2 Z  ~) C- e, F3 p! hAnimals. Animals were treated in accordance with regulations of the Institutional Animal Use and Care Committee. Male Sprague-Dawley rats (Charles River, Wilmington, MA), weighing 250-300 g, were maintained in a 12:12-h light-dark cycle with unrestricted access to rat chow and water or water containing 1.5% NH 4 Cl. Metabolic acidosis was maintained for varying lengths of time, up to 6 days. ADX (bilateral) rats and sham-operated controls purchased from Charles River were used for some experiments. Both sham and ADX rats were maintained on 0.9% saline substituted for their drinking water before experimentation. We followed a modification of the protocol of Welbourne and colleagues ( 46 ) that adjusts the NH 4 Cl concentration because ADX rats drink approximately twice the volume that intact rats drink. ADX rats were given 0.6% NH 4 Cl in saline, and sham acidotic rats were given 1.2% NH 4 Cl in saline so that they consumed approximately equal acid loads. ADX rats were exposed to acidosis for only 2 days because of significant mortality in acidotic ADX rats after 3 days. For some experiments, normal rats were treated acutely (5 mg/kg sc, once) or chronically (100 µg/rat sc, once a day for up to 6 days) with dexamethasone. The body weight of control rats increased steadily during the experimental period (259 ± 4 g at day 0, 295 ± 4 g at day 6 ), whereas the body weight of chronically treated rats decreased for the first 3 days and then stabilized (255 ± 3 at day 0, 240 ± 4 g at day 6 ).( f6 N. I2 }, k* r1 X8 e& [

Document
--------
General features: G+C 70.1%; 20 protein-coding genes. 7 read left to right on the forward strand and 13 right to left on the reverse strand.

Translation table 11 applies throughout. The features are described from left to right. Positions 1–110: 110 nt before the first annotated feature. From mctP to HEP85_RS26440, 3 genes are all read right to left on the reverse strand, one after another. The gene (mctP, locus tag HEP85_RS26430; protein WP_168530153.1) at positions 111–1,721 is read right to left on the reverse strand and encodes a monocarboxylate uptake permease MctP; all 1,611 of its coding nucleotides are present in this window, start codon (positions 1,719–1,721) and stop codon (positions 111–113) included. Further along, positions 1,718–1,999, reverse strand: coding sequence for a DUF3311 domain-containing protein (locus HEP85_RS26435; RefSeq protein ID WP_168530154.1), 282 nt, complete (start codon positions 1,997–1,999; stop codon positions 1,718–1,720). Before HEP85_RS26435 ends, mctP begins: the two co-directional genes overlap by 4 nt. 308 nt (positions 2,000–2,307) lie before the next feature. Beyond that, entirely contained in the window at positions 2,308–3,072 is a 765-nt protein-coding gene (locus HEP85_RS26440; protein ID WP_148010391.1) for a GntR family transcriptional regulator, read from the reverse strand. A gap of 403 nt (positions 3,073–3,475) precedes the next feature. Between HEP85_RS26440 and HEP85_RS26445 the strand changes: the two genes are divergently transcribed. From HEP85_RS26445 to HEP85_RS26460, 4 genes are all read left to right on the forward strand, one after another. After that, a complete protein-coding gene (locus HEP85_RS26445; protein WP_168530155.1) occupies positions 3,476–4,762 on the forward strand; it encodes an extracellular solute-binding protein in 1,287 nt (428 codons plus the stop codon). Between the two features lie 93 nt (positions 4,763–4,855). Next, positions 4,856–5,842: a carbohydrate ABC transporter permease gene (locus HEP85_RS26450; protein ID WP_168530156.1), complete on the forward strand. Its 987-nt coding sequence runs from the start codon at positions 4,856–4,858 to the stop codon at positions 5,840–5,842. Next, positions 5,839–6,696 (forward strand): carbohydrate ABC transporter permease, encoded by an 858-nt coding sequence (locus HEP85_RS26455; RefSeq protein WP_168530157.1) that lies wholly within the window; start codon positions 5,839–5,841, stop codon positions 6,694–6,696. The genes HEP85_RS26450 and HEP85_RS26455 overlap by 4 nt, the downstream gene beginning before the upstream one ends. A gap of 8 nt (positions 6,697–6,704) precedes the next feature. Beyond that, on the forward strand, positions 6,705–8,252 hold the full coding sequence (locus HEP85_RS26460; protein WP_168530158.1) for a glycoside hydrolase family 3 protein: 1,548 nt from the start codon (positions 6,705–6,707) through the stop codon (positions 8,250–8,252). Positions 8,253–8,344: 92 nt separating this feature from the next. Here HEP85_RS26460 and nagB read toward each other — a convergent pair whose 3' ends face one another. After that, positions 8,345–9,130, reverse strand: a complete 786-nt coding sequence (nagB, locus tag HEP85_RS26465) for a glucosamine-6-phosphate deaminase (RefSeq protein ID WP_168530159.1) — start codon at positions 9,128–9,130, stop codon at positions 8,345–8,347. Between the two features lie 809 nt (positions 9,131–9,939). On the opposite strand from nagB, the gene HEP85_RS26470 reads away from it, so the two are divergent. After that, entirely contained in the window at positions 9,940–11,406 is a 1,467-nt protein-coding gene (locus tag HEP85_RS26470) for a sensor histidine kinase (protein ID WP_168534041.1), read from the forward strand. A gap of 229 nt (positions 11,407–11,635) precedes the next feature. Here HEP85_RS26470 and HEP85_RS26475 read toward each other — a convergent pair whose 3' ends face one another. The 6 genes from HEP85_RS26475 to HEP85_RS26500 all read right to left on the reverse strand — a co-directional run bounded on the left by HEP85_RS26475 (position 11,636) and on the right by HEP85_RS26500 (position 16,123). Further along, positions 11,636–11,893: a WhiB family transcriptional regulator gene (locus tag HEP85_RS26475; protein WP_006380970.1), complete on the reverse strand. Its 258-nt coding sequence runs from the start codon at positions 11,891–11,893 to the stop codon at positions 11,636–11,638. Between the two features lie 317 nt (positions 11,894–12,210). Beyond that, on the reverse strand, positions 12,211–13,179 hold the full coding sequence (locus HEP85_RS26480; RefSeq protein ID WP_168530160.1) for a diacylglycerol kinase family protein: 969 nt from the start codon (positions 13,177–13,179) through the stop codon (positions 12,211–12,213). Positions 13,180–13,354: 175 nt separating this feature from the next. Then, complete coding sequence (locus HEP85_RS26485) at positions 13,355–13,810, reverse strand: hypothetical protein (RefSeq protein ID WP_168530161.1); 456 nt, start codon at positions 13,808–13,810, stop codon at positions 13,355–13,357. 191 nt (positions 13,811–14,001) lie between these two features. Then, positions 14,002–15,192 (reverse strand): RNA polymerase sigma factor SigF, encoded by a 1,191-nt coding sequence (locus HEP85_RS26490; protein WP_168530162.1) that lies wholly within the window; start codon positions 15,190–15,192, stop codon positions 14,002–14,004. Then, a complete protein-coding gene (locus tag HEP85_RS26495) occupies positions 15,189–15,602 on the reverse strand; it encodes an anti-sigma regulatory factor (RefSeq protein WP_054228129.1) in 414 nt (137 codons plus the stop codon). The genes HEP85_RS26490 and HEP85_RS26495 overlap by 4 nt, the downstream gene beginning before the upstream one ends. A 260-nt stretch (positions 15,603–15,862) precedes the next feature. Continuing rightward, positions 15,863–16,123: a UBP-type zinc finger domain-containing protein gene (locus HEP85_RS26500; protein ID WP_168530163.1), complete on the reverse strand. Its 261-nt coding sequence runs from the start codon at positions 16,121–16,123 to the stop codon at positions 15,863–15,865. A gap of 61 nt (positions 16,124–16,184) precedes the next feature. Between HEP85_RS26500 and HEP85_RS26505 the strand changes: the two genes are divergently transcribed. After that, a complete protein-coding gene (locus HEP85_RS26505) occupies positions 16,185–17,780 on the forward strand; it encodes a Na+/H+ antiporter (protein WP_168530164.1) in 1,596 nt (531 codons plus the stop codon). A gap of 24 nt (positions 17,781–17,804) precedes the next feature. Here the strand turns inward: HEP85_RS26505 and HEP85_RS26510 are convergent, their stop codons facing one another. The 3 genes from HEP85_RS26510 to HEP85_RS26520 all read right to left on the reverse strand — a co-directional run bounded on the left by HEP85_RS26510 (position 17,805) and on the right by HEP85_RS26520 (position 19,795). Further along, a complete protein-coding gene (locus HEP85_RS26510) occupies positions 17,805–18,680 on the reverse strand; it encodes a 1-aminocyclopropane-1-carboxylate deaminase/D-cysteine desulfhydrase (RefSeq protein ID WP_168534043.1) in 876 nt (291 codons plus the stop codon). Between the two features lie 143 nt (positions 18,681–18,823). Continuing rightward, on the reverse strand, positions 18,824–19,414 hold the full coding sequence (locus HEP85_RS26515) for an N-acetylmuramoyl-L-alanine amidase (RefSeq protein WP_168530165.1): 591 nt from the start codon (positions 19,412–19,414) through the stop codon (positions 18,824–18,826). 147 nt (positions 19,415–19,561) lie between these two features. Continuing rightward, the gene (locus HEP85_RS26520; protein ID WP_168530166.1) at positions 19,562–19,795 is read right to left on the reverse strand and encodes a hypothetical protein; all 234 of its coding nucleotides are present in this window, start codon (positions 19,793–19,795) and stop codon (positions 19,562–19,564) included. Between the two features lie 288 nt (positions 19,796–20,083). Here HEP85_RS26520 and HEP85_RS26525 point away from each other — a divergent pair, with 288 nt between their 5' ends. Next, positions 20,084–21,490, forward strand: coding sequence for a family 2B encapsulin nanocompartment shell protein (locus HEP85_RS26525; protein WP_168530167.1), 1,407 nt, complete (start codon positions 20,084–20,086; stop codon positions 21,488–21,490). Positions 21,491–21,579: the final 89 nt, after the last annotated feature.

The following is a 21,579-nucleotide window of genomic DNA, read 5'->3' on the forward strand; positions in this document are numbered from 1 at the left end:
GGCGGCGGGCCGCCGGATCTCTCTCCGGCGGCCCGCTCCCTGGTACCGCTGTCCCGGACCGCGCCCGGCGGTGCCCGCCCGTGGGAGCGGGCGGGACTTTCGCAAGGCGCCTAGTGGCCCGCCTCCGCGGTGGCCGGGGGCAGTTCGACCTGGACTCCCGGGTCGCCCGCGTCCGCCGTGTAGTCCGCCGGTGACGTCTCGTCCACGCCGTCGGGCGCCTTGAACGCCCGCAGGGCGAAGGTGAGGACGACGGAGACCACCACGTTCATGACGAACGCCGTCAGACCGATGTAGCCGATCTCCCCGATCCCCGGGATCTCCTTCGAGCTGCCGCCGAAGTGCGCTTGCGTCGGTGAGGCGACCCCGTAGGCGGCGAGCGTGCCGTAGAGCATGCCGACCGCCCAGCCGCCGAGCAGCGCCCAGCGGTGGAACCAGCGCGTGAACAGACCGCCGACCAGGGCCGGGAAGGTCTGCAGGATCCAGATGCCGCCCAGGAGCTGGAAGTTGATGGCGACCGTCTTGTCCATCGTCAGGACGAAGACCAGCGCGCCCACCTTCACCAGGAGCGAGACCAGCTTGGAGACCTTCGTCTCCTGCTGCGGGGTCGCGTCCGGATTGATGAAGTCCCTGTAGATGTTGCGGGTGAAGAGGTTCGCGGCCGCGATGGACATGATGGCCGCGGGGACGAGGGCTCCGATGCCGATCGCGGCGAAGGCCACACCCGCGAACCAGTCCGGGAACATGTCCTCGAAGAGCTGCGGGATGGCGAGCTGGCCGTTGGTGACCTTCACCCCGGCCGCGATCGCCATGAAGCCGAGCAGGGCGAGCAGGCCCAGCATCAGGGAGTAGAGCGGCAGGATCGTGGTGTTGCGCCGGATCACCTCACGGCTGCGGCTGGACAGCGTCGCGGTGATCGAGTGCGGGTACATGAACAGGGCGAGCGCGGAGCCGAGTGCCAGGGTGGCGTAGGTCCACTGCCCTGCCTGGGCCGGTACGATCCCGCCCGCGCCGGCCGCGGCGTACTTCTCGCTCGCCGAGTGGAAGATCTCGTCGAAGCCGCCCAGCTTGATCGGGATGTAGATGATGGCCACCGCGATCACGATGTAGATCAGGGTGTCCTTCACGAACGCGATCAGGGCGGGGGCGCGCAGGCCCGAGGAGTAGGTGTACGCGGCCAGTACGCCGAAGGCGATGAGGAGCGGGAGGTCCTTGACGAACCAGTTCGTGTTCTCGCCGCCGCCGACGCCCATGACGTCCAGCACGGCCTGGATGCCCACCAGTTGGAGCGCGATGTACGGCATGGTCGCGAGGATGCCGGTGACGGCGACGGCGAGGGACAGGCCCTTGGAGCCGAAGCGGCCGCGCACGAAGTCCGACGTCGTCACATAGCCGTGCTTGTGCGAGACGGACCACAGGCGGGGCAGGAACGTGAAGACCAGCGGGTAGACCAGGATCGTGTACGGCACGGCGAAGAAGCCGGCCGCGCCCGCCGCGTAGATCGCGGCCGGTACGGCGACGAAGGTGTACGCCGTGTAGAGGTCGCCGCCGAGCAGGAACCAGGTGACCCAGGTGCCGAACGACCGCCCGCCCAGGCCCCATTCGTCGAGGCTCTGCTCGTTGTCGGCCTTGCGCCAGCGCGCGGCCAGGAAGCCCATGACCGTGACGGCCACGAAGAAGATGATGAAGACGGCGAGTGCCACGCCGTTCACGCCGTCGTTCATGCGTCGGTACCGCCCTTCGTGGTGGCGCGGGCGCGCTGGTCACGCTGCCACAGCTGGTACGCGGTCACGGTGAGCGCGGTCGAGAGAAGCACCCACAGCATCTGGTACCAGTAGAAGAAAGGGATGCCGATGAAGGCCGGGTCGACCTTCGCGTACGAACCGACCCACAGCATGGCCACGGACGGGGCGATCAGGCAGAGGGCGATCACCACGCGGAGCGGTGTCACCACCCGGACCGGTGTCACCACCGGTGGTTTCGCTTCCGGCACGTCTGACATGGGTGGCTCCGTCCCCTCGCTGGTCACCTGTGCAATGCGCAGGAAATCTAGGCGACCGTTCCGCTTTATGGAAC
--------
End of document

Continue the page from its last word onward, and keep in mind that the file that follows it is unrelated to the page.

6 S9 W! u6 T! {/ h2 {. CRats were killed after anesthesia with ketamine/acepromazine/xylazine (80:1:12 mg/kg body wt). The kidneys were removed, and the renal cortex was immediately dissected out and processed for RNA isolation or membrane preparation. At the time of death, blood was drawn from the descending aorta and the renal vein for measurement of blood gases, pH, and plasma glutamine concentration.. B" _/ x$ M4 P6 ]' d% B